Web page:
Even with fees, it would reduce the payments people have to make and thus make more money available to consumers. If I were in charge of the program, I’d do something explicitly so that the oily fly-by-night mortgage brokers wouldn’t get any fees or commissions; after all Fannie and Freddie own the loans and the government owns the GSEs.
    I haven’t seen anything that said underwater homeowners would simply save the difference. Please provide a link.
    Not that I think this would be a good idea in an absolute sense; it massively increases moral hazard. But once you buy into the idea that an intervention is a good thing, this seems better than what’s going on now.

  19. Posted by sfrenegade

    “The mass refi is NOT giving people a home or even principle forgiveness. It IS streamlining a refi process that the banks seem reluctant to engage in, allowing people to keep paying on the loan they took out but just at a lower rate, instead of declaring bankruptcy and going into foreclosure (which IS walking away from debt)”
    That’s the problem though. Walking away is good for our current situation — it means credit gets destroyed and someone else who is more responsible gets a cheaper house. Allowing a mass refi seems to be more extend and pretend, and people with mass debt loads will continue to default (as they did under TARP).
    I appreciate that maybe there is some distributive justice in that this more directly helps individuals as opposed to banks, but it also helps banks quite a bit. However, the distributive justice doesn’t work within the group of individuals because this idea tends to help irresponsible people more than responsible people. That still creates a significant moral hazard problem.

  20. Posted by tc_sf

    ” have all sorts of negative ramifications to our banks (something most people might think a good thing),”
    It depends on how this is done, but I’m mostly certain that this either explicitly or implicitly would move the risk of the affected loans from the banks to the government. Since these are already bottom of the barrel loans (People who haven’t already been able to refi) many of which would incur losses anyway, it’s probably a net positive for the banks.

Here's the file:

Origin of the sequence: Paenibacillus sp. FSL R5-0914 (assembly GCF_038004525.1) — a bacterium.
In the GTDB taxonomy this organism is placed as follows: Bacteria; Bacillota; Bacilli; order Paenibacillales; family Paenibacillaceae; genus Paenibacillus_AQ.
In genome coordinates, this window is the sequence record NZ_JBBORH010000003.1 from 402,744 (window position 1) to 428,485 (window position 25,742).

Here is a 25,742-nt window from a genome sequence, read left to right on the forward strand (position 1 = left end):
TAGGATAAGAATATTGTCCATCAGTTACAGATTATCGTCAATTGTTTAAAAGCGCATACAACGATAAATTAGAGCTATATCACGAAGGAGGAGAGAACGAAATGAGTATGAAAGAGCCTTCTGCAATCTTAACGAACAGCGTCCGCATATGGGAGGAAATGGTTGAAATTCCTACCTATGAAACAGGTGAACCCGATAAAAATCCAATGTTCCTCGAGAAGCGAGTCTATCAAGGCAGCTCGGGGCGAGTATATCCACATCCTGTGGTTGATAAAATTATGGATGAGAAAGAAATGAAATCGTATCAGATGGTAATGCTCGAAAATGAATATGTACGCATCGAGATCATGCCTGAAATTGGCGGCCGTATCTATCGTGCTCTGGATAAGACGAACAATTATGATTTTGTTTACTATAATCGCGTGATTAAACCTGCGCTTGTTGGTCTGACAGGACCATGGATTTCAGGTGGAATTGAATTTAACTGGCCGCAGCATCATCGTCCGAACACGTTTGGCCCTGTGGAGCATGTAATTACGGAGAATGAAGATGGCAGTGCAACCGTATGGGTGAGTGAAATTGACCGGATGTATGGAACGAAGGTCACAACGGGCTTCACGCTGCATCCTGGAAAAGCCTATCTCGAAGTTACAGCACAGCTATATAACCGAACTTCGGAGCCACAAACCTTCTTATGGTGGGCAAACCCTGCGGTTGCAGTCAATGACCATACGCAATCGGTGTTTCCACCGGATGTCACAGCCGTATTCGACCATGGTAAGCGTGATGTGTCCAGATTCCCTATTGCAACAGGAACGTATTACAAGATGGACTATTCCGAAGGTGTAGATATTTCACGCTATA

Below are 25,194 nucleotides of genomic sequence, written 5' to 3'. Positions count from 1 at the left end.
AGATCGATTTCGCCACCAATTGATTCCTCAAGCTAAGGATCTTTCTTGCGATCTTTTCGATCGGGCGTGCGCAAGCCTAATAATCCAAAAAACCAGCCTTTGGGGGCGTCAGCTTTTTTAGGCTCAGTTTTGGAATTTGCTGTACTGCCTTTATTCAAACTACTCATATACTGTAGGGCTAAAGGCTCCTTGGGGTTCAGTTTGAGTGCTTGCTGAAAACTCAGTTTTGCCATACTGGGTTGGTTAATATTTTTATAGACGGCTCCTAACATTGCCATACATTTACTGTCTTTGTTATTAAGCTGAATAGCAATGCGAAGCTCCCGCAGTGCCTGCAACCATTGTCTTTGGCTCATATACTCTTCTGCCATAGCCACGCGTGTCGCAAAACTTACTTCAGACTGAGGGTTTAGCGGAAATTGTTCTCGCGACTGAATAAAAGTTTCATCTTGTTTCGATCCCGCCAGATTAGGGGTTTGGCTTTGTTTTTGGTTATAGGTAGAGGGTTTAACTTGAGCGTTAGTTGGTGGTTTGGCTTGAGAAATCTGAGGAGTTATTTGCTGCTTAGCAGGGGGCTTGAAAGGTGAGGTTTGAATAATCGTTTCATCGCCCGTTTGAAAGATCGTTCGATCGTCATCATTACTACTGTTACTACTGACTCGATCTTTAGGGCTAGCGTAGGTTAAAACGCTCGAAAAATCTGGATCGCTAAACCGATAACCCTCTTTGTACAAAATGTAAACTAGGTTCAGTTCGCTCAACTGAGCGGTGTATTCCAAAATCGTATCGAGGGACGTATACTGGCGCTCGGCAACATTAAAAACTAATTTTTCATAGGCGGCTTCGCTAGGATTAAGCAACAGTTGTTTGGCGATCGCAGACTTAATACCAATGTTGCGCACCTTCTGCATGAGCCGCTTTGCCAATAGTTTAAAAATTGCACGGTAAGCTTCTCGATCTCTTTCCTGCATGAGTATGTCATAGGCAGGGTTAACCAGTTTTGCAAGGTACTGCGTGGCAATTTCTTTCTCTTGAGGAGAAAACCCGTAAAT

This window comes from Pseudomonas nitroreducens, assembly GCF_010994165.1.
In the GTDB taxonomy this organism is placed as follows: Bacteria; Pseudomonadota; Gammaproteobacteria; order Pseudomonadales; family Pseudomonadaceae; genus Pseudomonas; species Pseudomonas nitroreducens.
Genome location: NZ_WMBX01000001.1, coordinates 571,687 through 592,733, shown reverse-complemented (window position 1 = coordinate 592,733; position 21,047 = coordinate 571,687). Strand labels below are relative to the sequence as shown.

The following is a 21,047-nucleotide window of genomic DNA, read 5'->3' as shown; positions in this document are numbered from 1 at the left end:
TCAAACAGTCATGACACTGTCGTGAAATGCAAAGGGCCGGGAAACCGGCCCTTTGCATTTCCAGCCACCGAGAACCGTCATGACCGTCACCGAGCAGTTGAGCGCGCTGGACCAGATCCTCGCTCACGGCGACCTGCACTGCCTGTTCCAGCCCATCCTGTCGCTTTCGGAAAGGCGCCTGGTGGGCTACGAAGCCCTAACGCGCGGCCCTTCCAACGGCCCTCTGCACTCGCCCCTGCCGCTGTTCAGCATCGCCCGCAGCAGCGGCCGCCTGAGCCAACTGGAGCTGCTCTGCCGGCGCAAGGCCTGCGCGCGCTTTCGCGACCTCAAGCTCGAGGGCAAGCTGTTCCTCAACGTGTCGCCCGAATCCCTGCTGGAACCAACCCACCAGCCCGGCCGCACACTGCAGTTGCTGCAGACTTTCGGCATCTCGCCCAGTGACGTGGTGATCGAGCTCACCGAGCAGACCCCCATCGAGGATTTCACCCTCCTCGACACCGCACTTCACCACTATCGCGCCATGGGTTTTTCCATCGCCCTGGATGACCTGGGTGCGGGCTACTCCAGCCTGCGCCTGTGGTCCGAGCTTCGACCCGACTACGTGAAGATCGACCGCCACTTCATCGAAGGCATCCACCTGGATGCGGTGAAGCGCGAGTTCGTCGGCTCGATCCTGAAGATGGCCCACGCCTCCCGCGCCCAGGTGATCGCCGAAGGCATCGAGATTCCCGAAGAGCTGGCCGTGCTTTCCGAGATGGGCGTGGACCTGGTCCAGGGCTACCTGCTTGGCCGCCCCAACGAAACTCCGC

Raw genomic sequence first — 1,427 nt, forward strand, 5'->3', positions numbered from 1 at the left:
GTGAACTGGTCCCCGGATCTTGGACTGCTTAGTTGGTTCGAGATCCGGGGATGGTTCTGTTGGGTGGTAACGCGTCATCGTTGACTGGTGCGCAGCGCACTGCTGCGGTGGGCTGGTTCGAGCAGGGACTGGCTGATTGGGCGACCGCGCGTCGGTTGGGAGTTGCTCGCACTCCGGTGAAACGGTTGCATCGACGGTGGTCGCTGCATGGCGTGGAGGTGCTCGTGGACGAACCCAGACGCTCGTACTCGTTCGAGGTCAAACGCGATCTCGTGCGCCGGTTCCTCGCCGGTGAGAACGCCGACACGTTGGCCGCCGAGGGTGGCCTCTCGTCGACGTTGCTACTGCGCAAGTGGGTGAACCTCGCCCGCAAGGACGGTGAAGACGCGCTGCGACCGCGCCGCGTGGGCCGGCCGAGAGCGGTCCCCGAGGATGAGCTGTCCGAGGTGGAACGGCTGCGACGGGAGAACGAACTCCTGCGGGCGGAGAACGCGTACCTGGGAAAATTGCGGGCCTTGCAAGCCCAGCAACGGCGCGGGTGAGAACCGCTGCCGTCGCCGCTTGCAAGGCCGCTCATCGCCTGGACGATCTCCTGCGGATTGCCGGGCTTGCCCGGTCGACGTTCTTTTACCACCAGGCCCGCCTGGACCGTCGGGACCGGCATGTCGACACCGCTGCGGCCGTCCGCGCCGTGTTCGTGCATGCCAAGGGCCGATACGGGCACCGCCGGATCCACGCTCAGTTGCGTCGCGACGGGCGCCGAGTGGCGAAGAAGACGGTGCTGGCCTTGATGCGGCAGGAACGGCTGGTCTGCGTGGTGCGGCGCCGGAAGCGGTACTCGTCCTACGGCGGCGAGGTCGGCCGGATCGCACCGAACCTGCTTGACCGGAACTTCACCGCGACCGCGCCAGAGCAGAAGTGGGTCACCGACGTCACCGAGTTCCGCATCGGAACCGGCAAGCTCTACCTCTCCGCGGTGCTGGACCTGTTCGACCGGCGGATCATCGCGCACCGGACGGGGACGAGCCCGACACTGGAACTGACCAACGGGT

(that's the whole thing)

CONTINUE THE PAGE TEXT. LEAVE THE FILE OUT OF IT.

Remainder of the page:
Considering this and the fees incurred, any tears by the banks are probably crocodile tears.
    “I haven’t seen anything that said underwater homeowners would simply save the difference. Please provide a link.”
    I’m saying just the opposite, the money would probably *not* be saved. A policy that doesn’t improve consumer balance sheets and may slightly increase default rates at the cost of the government assuming more loan risk doesn’t seem all that great.

  21. Posted by Brahma (incensed renter)

    Guest666, guess what? The Emperor Wears No Clothes!
    Mortage-backed securities were in fact a lot risker than they were sold as being, and the sooner everyone is forced to recognize this fact and take that already-present risk into account accordingly, the better. From the editorial in the New York Times:

    The public benefit from fewer defaults and foreclosures — along with the impact of more consumer spending — should trump any benefit derived from squeezing every last penny of interest from homeowners.
    Investors in mortgage-backed securities would also collect less on refinanced loans. So be it. Those securities pay a higher rate than many other bonds precisely because of the refinancing risk. The investor losses would also be dispersed over a large, global market.

    What you outlined would be an added beneficial side effect of the mass refi program.

  22. Posted by hangemhi

    tc_sf – most attendees at weddings with open bars don’t get blind drunk just as most countries with printing presses don’t experience hyperinflation.
    and in our current economic situation we are cutting back on the drinks/water when the population is dying of thirst.

  23. Posted by Brahma (incensed renter)

    tc_sf, I just don’t agree with your contention that the proposed program wouldn’t improve consumer balance sheets, where the group of consumers under discussion are those with higher-than-prevailing interest rate underwater mortgages.